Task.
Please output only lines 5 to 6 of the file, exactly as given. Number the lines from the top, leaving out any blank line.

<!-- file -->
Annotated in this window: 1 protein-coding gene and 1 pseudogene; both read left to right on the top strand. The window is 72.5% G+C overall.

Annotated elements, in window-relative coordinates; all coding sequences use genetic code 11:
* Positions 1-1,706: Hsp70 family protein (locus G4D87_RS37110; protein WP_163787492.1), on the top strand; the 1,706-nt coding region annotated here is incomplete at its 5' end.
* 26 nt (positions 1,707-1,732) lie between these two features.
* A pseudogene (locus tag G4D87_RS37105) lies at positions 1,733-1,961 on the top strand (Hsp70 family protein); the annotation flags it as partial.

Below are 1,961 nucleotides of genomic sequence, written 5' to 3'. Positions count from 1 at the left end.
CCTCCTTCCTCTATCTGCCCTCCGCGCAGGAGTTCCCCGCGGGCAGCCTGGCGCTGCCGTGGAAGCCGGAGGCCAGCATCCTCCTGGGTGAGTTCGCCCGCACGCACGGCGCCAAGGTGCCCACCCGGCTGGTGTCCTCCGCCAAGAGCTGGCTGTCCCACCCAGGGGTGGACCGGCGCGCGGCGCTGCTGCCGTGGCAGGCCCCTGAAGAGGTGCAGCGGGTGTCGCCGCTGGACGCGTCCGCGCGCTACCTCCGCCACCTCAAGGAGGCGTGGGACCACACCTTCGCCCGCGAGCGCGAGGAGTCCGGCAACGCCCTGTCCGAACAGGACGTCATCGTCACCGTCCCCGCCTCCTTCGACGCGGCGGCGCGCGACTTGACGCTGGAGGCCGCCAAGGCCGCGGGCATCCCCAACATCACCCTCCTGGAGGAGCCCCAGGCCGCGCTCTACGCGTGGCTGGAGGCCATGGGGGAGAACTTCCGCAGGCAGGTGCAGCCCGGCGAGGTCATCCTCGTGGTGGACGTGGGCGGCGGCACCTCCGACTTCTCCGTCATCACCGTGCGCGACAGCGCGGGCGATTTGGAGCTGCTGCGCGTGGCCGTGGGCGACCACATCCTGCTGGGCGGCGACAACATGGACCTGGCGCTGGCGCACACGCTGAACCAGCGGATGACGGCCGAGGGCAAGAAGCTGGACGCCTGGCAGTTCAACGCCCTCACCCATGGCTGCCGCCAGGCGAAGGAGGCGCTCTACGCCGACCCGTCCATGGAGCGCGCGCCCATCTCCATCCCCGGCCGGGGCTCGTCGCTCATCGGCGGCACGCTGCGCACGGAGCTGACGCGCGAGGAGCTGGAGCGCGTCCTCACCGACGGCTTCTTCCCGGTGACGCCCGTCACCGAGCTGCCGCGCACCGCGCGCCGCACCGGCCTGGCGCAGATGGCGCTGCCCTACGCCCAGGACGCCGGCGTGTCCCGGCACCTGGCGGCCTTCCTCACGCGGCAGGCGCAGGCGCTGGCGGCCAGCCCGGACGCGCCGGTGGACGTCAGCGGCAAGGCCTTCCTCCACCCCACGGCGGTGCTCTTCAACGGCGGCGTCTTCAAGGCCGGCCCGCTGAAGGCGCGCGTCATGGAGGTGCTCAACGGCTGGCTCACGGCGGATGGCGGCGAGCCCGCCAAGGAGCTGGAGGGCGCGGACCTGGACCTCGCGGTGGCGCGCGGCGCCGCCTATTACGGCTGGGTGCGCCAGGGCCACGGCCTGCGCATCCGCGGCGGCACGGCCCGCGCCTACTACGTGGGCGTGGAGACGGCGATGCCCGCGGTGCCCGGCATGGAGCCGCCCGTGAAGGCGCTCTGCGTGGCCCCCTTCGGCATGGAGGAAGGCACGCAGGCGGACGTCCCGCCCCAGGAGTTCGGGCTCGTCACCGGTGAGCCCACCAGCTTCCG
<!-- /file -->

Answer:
* A pseudogene (locus tag G4D87_RS37105) lies at positions 1,733-1,961 on the top strand (Hsp70 family protein); the annotation flags it as partial.

Below are 1,961 nucleotides of genomic sequence, written 5' to 3'. Positions count from 1 at the left end.